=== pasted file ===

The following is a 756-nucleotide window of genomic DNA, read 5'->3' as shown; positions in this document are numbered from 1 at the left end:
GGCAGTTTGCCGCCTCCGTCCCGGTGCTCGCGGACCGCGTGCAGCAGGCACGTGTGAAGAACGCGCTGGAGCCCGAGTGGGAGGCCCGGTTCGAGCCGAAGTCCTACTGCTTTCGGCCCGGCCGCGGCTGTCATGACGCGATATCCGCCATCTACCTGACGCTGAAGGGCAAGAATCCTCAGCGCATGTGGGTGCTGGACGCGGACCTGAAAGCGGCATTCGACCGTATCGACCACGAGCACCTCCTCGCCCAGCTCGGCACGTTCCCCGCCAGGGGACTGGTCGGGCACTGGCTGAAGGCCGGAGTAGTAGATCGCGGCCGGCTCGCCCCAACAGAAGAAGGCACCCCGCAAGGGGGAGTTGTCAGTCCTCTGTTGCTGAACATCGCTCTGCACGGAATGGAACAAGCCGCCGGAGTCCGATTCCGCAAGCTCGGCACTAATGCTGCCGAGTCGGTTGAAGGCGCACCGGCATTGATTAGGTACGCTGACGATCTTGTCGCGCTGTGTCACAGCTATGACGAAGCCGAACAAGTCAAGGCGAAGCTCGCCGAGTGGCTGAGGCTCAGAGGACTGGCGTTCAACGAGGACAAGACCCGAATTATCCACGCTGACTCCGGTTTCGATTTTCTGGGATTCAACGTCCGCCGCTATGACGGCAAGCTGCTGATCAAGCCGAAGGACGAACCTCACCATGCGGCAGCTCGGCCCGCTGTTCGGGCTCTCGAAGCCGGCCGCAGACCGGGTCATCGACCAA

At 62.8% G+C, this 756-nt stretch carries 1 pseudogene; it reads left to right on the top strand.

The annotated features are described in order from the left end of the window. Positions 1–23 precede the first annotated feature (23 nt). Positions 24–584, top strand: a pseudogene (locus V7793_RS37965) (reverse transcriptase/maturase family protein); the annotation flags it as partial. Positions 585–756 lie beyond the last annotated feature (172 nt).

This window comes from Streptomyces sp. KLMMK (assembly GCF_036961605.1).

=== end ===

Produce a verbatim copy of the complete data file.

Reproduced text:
The following is a 756-nucleotide window of genomic DNA, read 5'->3' as shown; positions in this document are numbered from 1 at the left end:
GGCAGTTTGCCGCCTCCGTCCCGGTGCTCGCGGACCGCGTGCAGCAGGCACGTGTGAAGAACGCGCTGGAGCCCGAGTGGGAGGCCCGGTTCGAGCCGAAGTCCTACTGCTTTCGGCCCGGCCGCGGCTGTCATGACGCGATATCCGCCATCTACCTGACGCTGAAGGGCAAGAATCCTCAGCGCATGTGGGTGCTGGACGCGGACCTGAAAGCGGCATTCGACCGTATCGACCACGAGCACCTCCTCGCCCAGCTCGGCACGTTCCCCGCCAGGGGACTGGTCGGGCACTGGCTGAAGGCCGGAGTAGTAGATCGCGGCCGGCTCGCCCCAACAGAAGAAGGCACCCCGCAAGGGGGAGTTGTCAGTCCTCTGTTGCTGAACATCGCTCTGCACGGAATGGAACAAGCCGCCGGAGTCCGATTCCGCAAGCTCGGCACTAATGCTGCCGAGTCGGTTGAAGGCGCACCGGCATTGATTAGGTACGCTGACGATCTTGTCGCGCTGTGTCACAGCTATGACGAAGCCGAACAAGTCAAGGCGAAGCTCGCCGAGTGGCTGAGGCTCAGAGGACTGGCGTTCAACGAGGACAAGACCCGAATTATCCACGCTGACTCCGGTTTCGATTTTCTGGGATTCAACGTCCGCCGCTATGACGGCAAGCTGCTGATCAAGCCGAAGGACGAACCTCACCATGCGGCAGCTCGGCCCGCTGTTCGGGCTCTCGAAGCCGGCCGCAGACCGGGTCATCGACCAA

At 62.8% G+C, this 756-nt stretch carries 1 pseudogene; it reads left to right on the top strand.

The annotated features are described in order from the left end of the window. Positions 1–23 precede the first annotated feature (23 nt). Positions 24–584, top strand: a pseudogene (locus V7793_RS37965) (reverse transcriptase/maturase family protein); the annotation flags it as partial. Positions 585–756 lie beyond the last annotated feature (172 nt).

This window comes from Streptomyces sp. KLMMK (assembly GCF_036961605.1).